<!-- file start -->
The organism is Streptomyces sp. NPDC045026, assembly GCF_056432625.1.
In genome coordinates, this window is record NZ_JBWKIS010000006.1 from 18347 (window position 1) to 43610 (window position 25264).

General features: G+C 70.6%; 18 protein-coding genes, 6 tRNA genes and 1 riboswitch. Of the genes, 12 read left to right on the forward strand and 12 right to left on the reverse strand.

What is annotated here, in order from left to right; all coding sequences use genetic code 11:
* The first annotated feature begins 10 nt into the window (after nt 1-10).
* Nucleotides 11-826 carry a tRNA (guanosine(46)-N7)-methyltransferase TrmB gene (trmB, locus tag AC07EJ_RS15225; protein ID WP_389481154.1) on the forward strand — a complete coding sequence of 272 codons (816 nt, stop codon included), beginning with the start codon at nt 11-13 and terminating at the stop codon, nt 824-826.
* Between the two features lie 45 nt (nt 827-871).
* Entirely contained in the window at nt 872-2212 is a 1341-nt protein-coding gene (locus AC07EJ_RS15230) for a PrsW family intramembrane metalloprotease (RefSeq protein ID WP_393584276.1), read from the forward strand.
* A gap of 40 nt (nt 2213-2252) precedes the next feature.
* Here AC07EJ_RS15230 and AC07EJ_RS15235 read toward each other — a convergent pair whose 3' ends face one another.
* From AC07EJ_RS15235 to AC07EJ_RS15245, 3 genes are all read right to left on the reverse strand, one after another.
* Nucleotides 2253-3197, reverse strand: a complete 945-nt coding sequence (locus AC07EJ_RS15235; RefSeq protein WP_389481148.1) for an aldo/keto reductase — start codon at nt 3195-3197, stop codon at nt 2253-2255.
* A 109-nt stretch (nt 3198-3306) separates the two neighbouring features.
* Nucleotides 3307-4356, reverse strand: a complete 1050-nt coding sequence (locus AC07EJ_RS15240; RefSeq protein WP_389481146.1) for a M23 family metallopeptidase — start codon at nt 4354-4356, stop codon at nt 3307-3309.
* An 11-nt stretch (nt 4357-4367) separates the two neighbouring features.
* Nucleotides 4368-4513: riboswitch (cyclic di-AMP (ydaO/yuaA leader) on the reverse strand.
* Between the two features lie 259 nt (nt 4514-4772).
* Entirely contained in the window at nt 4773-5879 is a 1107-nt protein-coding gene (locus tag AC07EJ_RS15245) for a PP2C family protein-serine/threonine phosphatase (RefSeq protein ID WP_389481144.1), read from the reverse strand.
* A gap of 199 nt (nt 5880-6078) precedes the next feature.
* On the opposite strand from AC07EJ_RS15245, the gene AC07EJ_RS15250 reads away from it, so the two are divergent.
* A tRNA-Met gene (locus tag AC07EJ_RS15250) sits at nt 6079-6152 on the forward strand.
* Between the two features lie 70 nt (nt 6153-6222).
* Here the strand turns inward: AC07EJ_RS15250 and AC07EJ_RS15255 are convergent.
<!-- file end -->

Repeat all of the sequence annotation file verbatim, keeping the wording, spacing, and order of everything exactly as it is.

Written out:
The organism is Streptomyces sp. NPDC045026, assembly GCF_056432625.1.
In genome coordinates, this window is record NZ_JBWKIS010000006.1 from 18347 (window position 1) to 43610 (window position 25264).

General features: G+C 70.6%; 18 protein-coding genes, 6 tRNA genes and 1 riboswitch. Of the genes, 12 read left to right on the forward strand and 12 right to left on the reverse strand.

What is annotated here, in order from left to right; all coding sequences use genetic code 11:
* The first annotated feature begins 10 nt into the window (after nt 1-10).
* Nucleotides 11-826 carry a tRNA (guanosine(46)-N7)-methyltransferase TrmB gene (trmB, locus tag AC07EJ_RS15225; protein ID WP_389481154.1) on the forward strand — a complete coding sequence of 272 codons (816 nt, stop codon included), beginning with the start codon at nt 11-13 and terminating at the stop codon, nt 824-826.
* Between the two features lie 45 nt (nt 827-871).
* Entirely contained in the window at nt 872-2212 is a 1341-nt protein-coding gene (locus AC07EJ_RS15230) for a PrsW family intramembrane metalloprotease (RefSeq protein ID WP_393584276.1), read from the forward strand.
* A gap of 40 nt (nt 2213-2252) precedes the next feature.
* Here AC07EJ_RS15230 and AC07EJ_RS15235 read toward each other — a convergent pair whose 3' ends face one another.
* From AC07EJ_RS15235 to AC07EJ_RS15245, 3 genes are all read right to left on the reverse strand, one after another.
* Nucleotides 2253-3197, reverse strand: a complete 945-nt coding sequence (locus AC07EJ_RS15235; RefSeq protein WP_389481148.1) for an aldo/keto reductase — start codon at nt 3195-3197, stop codon at nt 2253-2255.
* A 109-nt stretch (nt 3198-3306) separates the two neighbouring features.
* Nucleotides 3307-4356, reverse strand: a complete 1050-nt coding sequence (locus AC07EJ_RS15240; RefSeq protein WP_389481146.1) for a M23 family metallopeptidase — start codon at nt 4354-4356, stop codon at nt 3307-3309.
* An 11-nt stretch (nt 4357-4367) separates the two neighbouring features.
* Nucleotides 4368-4513: riboswitch (cyclic di-AMP (ydaO/yuaA leader) on the reverse strand.
* Between the two features lie 259 nt (nt 4514-4772).
* Entirely contained in the window at nt 4773-5879 is a 1107-nt protein-coding gene (locus tag AC07EJ_RS15245) for a PP2C family protein-serine/threonine phosphatase (RefSeq protein ID WP_389481144.1), read from the reverse strand.
* A gap of 199 nt (nt 5880-6078) precedes the next feature.
* On the opposite strand from AC07EJ_RS15245, the gene AC07EJ_RS15250 reads away from it, so the two are divergent.
* A tRNA-Met gene (locus tag AC07EJ_RS15250) sits at nt 6079-6152 on the forward strand.
* Between the two features lie 70 nt (nt 6153-6222).
* Here the strand turns inward: AC07EJ_RS15250 and AC07EJ_RS15255 are convergent.